LIKE many Australians, my first experience with Canberra came during a Year 6 school excursion that took in the near-mandatory stops of Parliament House (the old one; the current one was still a year or so from completion), the Australian War Memorial, Royal Australian Mint, Questacon, Black Mountain Tower and other locations of national significance. It was an impressive collection of sites in a city that otherwise lacked much in the way of genuine attractions. Or so I thought.

I’ve since come to learn that our national capital has a far deeper soul than first impressions may permit. It’s too easy to get bogged down in Canberra’s widely known attributes and miss the substance behind the place. Yes, the weather is seemingly either scorching hot or bitterly cold, the city possessing shoulder seasons narrower than most people’s shoulders. Yet when a friend and his wife moved to the trendy suburb of Kingston a dozen or so years ago, I finally received a window into Canberra that hadn’t previously opened for me, one more diverse than school excursion-based visits ever reveal.

The National Gallery of Australia is a fascinating place to lose yourself for several hours – and the same can be said of the NewActon cultural precinct and the area’s cool-climate wineries. Suburbs like Manuka and Kingston are full of shops, restaurants and cafés, and the edges of Lake Burley Griffin are ripe with parks, plus walking and cycling tracks that show off the planned city’s best sides [see below].

Golf-wise, the landscape is far more interesting than reputations allow, too. Across the Australian Capital Territory is a spread of classic layouts, revamped gems, parkland venues and open, links-like courses where the ground game holds the balance of power. It’s a broad mix for a small territory.

Only the best strike will do at the long, downhill, par-3 12th hole at Federal.
Only the best strike will do at the long, downhill, par-3 12th hole at Federal.

One club shaking things up in recent times is Federal Golf Club. Tucked away in its own slice of solitude at Red Hill, Federal is reaping the benefits of some astute foresight several years ago. The transition to all-couch fairways was the first smart move, while the club’s water storage capabilities are now far greater than ever thanks to two substantial irrigation ponds. And an increasing number of visitors are now aware of how good the golf course is thanks to a clever marketing approach. An advertising campaign, which included Australian Golf Digest, focused on debunking the long-held stereotypes of Canberra to implore golfers to explore beyond the political landscape, temperature extremes, fireworks, roundabouts and other notorious reputations. It was a message as much about the destination as a whole as it was about all that a single golf club can offer.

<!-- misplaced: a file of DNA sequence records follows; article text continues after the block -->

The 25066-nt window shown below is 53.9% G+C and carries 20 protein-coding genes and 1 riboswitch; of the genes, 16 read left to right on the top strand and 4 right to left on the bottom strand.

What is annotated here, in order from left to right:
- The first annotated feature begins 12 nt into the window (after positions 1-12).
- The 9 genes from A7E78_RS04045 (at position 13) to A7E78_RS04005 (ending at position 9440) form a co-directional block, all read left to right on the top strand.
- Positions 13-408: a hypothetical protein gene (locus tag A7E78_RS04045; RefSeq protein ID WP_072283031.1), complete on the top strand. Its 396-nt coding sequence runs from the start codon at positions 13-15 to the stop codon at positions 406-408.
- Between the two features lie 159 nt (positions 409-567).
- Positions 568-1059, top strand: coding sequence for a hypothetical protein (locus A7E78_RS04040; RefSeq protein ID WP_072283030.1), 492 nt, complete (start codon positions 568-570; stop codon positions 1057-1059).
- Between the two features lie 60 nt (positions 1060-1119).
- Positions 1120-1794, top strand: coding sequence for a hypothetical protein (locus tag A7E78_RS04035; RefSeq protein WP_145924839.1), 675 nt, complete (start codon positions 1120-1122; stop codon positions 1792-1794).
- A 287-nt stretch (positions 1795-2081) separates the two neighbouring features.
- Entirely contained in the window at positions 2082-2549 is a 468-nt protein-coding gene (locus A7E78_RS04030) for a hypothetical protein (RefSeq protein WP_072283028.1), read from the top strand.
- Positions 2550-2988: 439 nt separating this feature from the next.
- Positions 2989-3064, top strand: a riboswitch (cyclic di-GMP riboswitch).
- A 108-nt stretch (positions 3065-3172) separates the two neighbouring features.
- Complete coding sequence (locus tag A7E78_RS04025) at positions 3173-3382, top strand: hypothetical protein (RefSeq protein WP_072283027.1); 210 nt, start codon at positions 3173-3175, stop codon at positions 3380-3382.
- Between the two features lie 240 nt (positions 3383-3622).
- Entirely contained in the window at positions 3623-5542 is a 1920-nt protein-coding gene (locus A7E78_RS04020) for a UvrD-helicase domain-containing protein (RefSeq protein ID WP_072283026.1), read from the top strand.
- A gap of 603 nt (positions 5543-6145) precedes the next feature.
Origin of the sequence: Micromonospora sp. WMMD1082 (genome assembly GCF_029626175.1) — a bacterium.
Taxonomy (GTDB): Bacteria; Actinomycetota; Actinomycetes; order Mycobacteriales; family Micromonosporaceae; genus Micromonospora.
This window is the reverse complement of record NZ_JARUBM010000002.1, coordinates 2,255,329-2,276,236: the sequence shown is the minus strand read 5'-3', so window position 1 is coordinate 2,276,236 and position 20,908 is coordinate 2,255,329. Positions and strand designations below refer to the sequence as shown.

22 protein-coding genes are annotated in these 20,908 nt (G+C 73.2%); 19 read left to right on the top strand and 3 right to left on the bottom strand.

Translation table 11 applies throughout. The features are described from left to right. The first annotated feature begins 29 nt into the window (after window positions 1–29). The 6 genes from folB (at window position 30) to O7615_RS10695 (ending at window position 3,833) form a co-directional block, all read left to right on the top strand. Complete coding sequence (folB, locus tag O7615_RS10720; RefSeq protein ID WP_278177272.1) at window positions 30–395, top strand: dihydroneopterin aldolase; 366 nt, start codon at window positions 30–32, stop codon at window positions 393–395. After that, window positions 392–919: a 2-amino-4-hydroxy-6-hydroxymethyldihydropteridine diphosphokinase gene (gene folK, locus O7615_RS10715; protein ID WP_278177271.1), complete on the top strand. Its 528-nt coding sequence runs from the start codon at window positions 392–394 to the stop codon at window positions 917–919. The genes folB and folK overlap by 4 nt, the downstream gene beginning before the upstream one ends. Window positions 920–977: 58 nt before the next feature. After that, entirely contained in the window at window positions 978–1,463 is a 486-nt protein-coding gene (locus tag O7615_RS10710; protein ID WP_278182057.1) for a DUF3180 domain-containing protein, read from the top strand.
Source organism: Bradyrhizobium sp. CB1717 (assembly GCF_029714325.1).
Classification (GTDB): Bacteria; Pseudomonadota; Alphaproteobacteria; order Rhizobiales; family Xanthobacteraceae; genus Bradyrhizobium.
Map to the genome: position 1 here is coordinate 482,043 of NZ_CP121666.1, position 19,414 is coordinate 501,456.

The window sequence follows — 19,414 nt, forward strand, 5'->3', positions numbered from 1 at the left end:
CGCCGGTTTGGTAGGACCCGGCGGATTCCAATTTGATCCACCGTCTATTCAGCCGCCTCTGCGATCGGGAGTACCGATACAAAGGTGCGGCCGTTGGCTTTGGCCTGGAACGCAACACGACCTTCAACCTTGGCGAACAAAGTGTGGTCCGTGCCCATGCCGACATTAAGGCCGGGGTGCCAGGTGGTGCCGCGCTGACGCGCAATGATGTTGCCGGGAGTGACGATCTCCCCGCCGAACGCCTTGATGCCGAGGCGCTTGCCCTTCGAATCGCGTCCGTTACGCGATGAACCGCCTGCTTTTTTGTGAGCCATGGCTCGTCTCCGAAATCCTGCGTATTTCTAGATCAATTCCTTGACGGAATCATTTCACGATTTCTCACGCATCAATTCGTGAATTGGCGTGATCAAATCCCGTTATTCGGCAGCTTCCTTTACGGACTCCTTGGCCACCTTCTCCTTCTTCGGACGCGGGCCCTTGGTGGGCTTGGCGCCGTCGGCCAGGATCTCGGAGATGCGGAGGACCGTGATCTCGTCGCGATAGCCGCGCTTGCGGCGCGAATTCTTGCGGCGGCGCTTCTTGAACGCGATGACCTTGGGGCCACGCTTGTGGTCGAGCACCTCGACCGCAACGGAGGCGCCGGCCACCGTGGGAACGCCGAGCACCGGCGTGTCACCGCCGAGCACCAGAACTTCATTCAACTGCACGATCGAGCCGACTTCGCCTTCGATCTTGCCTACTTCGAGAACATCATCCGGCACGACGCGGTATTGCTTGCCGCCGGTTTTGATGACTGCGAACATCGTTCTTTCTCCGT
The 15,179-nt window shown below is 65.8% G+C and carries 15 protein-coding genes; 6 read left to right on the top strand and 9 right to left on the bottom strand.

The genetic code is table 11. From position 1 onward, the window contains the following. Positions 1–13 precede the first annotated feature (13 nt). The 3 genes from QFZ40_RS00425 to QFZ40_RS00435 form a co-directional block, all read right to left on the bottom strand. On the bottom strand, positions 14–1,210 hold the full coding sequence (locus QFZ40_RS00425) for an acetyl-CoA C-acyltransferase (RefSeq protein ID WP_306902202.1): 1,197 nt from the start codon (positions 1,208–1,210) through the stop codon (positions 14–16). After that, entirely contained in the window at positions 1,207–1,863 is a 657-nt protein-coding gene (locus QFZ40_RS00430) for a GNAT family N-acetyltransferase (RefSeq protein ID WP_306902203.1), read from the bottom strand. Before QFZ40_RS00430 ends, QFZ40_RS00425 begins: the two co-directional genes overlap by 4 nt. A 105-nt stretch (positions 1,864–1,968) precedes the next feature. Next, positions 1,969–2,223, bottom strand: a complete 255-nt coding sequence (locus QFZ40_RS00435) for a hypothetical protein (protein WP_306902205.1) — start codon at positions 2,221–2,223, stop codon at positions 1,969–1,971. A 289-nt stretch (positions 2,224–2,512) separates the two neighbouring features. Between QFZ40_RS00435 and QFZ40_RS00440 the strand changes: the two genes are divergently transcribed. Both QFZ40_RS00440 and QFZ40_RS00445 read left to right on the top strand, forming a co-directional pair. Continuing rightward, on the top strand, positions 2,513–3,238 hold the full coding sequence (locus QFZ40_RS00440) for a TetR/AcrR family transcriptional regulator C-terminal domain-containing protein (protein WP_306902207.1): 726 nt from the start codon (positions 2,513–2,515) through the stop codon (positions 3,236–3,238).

Steven FosterThat a club like Federal would adopt such an approach is entirely appropriate. Long garaged in the shadow of the much-vaunted 27 holes at Royal Canberra, Federal played something of a second-fiddle role in the hierarchy of golf options in the national capital. In reality, any visitor bringing their clubs to town would be mad to skip a game at the Red Hill layout, which, as it turns out, is exactly what’s happening.

“We’ve noticed a massive pick-up in social competition golf groups, mainly from Sydney and the surrounding area, so it’s done its job,” Scott Elias, Federal’s general manager, says of the marketing campaign. “Eighty dollars a round is pretty cheap to play at Federal Golf Club and a lot of people realise that. They play consecutive days or play in the comp on Friday and play on Sundays, otherwise they come down socially as well. It’s good for golf to get people here as a destination.”

It’s not difficult to see why they flock to Federal. With abundant wildlife, a location adjoining Red Hill Nature Reserve and views to the Brindabella Ranges, Federal would be a pleasant place to spend a few hours even if golf were not part of the equation. The course is a solid test and uses its hilly terrain to great effect. The par 5s might lack a little length for top golfers in the modern context but the rest of the golf course is championships calibre. A full range of shots is required to conquer the Prosper Ellis-designed layout, as no holes other than the par 3s are straight. Especially useful is the ability to judge uphill and downhill shots and the impact these elevation changes will have on ball flights at various times of year. And the course is thoroughly Canberran – right down to Black Mountain Tower acting as an aiming point for tee shots on the fifth hole.

Queanbeyan Golf Club

Next up for Federal? Several course changes and facility upgrades loom in the first half of next decade should final approval be given to a proposal for an over-55s residential community spanning 125 residences. Neil Crafter and Paul Mogford from Golf Strategies are poised to pen the redesign work to cater for the development as, overall, it’s a move that will shore up Federal’s financial future while improving the club as a whole. Unsurprisingly, the progressive club has embraced the project with fill vigour. A worthy golf haven now, Federal’s best may be yet to come.